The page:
The Nigerian armed forces dismissed speculation that there’s a plot to topple the country’s elected government and reaffirmed its subordination to the civilian authorities.
The military has no intention of “truncating democracy” and “will continue to carry out its constitutional roles as directed by the Commander-in-Chief,” according to a statement published Friday on the Defence Headquarters website. A report by an online newspaper, Sahara Reporters, of a plot by some military officers “should be disregarded as unfounded and absolute disinformation,” the military said in the statement.
Army Chief of Staff Tukur Buratai said in May that some individuals were approaching soldiers to discuss a plot and warned that they should desist. Such rumors have surfaced with President Muhammadu Buhari’s illness this year and repeated trips to London for medial treatment.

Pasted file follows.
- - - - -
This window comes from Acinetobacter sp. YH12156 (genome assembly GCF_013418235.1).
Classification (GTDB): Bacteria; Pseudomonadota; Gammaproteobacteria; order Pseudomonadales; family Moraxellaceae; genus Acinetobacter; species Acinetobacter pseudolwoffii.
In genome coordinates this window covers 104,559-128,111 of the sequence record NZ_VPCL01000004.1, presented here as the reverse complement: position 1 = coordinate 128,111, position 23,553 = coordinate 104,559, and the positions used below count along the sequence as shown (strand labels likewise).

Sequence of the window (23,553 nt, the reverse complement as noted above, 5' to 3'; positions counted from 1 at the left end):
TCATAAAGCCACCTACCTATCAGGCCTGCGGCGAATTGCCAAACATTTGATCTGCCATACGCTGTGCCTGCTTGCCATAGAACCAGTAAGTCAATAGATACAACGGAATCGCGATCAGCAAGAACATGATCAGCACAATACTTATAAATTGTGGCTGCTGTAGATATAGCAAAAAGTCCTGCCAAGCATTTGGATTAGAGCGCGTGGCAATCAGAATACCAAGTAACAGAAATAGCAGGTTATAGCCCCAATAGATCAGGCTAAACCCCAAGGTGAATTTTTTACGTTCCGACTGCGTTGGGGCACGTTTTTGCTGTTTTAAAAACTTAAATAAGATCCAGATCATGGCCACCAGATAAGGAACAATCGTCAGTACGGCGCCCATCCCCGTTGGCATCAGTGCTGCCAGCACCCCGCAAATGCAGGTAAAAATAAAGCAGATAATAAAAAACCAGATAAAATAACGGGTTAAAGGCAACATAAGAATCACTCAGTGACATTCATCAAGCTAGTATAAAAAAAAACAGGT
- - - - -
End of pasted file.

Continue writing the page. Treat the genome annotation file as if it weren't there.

Buratai’s statement in May “was a normal service administrative caution to officers and men, that was issued by the army on relationships between service personnel and civilians,” the Defence Headquarters said Friday.
Nigeria has had six successful coups and several failed putsches since gaining independence from the U.K. in 1960. Democracy returned in 1999, when former general Olusegun Obasanjo was elected president. Buhari’s victory in 2015 marked the first time that the opposition had ousted a ruling party by a vote in the oil-rich nation.